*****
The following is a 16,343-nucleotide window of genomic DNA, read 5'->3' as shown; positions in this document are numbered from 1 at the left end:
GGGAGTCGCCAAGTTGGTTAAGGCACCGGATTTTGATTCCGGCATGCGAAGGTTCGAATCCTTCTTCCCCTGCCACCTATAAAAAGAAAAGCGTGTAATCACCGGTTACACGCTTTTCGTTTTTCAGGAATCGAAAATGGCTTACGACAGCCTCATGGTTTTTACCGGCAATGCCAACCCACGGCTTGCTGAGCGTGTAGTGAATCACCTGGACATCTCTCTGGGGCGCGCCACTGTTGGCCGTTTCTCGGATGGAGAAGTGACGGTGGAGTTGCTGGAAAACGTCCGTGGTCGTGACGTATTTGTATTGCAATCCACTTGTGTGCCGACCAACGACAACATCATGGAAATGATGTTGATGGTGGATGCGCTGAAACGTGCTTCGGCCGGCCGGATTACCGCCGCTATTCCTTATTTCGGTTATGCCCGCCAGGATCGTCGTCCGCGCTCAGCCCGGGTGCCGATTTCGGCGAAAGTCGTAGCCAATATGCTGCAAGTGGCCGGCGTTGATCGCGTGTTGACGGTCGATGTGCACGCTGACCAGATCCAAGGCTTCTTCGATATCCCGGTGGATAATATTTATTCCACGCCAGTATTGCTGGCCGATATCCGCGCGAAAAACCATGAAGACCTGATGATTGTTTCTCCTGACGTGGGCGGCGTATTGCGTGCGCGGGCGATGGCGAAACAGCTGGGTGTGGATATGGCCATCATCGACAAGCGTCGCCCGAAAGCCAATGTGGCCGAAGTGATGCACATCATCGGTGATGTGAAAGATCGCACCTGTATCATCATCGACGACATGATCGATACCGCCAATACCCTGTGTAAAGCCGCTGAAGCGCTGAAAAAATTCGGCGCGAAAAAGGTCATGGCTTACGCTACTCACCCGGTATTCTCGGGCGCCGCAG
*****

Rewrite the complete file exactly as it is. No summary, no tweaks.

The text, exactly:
The following is a 16,343-nucleotide window of genomic DNA, read 5'->3' as shown; positions in this document are numbered from 1 at the left end:
GGGAGTCGCCAAGTTGGTTAAGGCACCGGATTTTGATTCCGGCATGCGAAGGTTCGAATCCTTCTTCCCCTGCCACCTATAAAAAGAAAAGCGTGTAATCACCGGTTACACGCTTTTCGTTTTTCAGGAATCGAAAATGGCTTACGACAGCCTCATGGTTTTTACCGGCAATGCCAACCCACGGCTTGCTGAGCGTGTAGTGAATCACCTGGACATCTCTCTGGGGCGCGCCACTGTTGGCCGTTTCTCGGATGGAGAAGTGACGGTGGAGTTGCTGGAAAACGTCCGTGGTCGTGACGTATTTGTATTGCAATCCACTTGTGTGCCGACCAACGACAACATCATGGAAATGATGTTGATGGTGGATGCGCTGAAACGTGCTTCGGCCGGCCGGATTACCGCCGCTATTCCTTATTTCGGTTATGCCCGCCAGGATCGTCGTCCGCGCTCAGCCCGGGTGCCGATTTCGGCGAAAGTCGTAGCCAATATGCTGCAAGTGGCCGGCGTTGATCGCGTGTTGACGGTCGATGTGCACGCTGACCAGATCCAAGGCTTCTTCGATATCCCGGTGGATAATATTTATTCCACGCCAGTATTGCTGGCCGATATCCGCGCGAAAAACCATGAAGACCTGATGATTGTTTCTCCTGACGTGGGCGGCGTATTGCGTGCGCGGGCGATGGCGAAACAGCTGGGTGTGGATATGGCCATCATCGACAAGCGTCGCCCGAAAGCCAATGTGGCCGAAGTGATGCACATCATCGGTGATGTGAAAGATCGCACCTGTATCATCATCGACGACATGATCGATACCGCCAATACCCTGTGTAAAGCCGCTGAAGCGCTGAAAAAATTCGGCGCGAAAAAGGTCATGGCTTACGCTACTCACCCGGTATTCTCGGGCGCCGCAG